We pray, Mi Sheberakh,
to the source of blessing
for healing of mind
healing of body
that it happen
that life should return to the way it was
before the illness,
before the injury,
before the brokenness...
or we pray
that healing come in different ways...
for ease and liberation from suffering
In and of itself,
we give to a definition of healing...
can bring us the comfort,
can bring us the healing we so desire.
And what of that day...
when that healing
for which we
What words do we have
What words do we have
to praise our source of blessing
our source of strength
our source of healing?
the words of Mi Sheberakh
initiate and sustain the journey
and isolation that is illness...
and at the other end
of the heavy,
weathered stack of storied experience,
our liturgy offers us
a succinct prayer -
Birkat HaGomel -
a blessing made upon
deliverance from danger,
for that time when
one’s name can
joyously be removed from
the Mi Sheberakh list...
as well as for other escapes from misfortune,
the Talmud teaches,
such as returning from sea voyage, journeying through the desert, surviving childbirth, being released from prison,
and living through the potential dangers of our lives
Also known in yiddish as gomel benschen,
was historically recited in private...
but overtime entered into the art and arc of public prayer...
recited in the midst of the Torah...
but more specifically...
in the midst of others,
amid a quorum of community...
We will soon have an opportunity
to experience this ritual of
this public act of gratitude for deliverance.
In some ways,
just being here as a witness is enough -
but actually, in this ritual,
it is not enough.
rather, it is incumbent upon us to respond aloud...
We all know illness,
We all know calamity...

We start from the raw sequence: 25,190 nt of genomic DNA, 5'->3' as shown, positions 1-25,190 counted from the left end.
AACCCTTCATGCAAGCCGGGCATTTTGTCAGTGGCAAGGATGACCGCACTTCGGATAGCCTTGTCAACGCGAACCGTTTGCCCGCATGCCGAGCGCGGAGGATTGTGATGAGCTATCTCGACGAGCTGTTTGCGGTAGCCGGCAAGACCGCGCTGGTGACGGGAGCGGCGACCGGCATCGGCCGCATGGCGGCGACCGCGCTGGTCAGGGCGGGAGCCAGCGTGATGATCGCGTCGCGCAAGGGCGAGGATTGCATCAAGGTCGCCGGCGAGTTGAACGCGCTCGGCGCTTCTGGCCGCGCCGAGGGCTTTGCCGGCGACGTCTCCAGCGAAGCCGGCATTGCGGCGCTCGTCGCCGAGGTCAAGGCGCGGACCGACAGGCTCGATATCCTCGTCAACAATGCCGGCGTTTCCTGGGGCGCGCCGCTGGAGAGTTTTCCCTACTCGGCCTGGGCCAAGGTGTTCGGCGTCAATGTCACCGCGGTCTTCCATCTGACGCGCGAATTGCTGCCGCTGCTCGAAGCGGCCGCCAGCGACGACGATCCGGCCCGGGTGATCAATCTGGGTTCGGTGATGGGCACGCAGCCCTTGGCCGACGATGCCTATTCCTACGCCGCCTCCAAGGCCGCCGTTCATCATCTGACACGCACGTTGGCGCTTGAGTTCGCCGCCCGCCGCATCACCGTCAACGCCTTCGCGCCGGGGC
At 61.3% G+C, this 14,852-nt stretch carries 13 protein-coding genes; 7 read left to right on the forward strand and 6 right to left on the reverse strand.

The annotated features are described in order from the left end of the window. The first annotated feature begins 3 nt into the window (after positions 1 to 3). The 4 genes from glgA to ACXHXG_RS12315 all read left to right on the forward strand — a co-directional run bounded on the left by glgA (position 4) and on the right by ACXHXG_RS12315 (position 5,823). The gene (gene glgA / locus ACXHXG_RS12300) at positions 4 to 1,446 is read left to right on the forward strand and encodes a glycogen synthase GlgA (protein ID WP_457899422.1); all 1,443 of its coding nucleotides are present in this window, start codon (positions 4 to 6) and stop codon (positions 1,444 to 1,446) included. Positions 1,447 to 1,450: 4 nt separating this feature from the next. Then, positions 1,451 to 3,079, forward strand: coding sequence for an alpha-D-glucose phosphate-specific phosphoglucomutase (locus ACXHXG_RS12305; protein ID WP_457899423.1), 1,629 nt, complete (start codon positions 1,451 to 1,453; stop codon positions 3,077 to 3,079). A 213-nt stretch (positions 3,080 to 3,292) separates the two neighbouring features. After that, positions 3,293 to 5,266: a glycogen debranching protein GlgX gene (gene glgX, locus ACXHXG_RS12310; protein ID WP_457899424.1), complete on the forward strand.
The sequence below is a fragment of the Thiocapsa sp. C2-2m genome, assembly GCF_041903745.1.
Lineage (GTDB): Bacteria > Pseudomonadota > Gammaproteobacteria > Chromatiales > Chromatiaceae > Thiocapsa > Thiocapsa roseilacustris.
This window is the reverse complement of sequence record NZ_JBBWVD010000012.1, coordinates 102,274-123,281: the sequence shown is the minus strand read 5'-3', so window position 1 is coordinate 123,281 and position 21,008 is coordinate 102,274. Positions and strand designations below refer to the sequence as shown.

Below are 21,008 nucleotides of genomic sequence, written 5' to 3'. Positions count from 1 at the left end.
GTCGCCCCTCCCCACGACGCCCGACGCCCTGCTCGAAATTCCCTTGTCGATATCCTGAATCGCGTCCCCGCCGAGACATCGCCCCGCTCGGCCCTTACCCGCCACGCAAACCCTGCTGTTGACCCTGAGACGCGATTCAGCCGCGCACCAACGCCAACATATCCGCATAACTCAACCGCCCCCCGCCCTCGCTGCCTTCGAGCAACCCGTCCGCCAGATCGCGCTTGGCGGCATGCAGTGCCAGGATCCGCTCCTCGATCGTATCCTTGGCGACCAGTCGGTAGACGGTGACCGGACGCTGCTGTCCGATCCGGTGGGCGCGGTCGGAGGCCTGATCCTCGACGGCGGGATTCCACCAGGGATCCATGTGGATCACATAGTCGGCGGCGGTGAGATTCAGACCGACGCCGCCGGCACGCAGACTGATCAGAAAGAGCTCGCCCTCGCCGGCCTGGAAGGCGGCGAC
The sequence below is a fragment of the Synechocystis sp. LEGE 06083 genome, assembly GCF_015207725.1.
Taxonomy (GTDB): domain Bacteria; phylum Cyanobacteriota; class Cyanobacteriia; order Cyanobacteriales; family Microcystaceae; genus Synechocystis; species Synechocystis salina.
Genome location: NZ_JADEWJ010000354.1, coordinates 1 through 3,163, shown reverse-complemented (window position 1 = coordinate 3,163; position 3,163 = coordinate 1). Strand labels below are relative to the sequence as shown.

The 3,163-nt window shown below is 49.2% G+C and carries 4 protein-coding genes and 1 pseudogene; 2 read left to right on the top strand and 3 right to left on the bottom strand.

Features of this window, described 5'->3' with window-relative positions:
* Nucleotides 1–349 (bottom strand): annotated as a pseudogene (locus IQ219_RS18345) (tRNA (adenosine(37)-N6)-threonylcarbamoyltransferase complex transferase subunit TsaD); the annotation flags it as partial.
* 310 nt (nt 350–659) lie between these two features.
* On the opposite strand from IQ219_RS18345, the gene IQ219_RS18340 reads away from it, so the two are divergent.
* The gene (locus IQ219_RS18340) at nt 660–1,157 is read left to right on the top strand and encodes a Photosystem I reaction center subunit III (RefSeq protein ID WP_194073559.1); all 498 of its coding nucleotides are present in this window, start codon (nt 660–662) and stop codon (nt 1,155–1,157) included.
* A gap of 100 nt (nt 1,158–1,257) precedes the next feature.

in various gradations
we all know know the grievous
and grief-ridden blow
how it is so isolating...
how it causes us to feel so alone,
how it seems that somehow
everyone else’s experience improves,
such that no one else could ever understand our experience.
and this is true...
We don’t know another’s experience...
we do know.
Birkat HaGomel as a public ritual,
as a public response,
is our way of saying aloud,
before God and one another,
we know you suffered,
we know you felt isolated,
we know your family and friends felt this pain, too,
we felt pain on your behalf...
and while we don’t know exactly what it was like for you...
from our own experience,
we do know...
and because we know,
we’re here now...
and we pray for you,
we give thanks for you,
we celebrate with gratitude the goodness bestowed upon you...
and we welcome you back into our midst...
or perhaps always healing...
and it will be our honor to respond and rejoice in your blessing:
Barukh Atah Adonai Eloheinu Melekh ha'olam, ha-gomel l’hayavim tovot sheg’malani kol tov.
Blessed are You, Adonai our God, ruler of the world,
who rewards the undeserving with goodness,
and who has rewarded me with goodness.
Amen. Mi she g’malkha kol tov, hu yigmalkha kol tov, selah.
May the One who rewarded you with all goodness
reward you with all goodness for ever.
Ritualwell content is available for free thanks to the generous support of readers like you! Please help us continue to offer meaningful content with a donation today.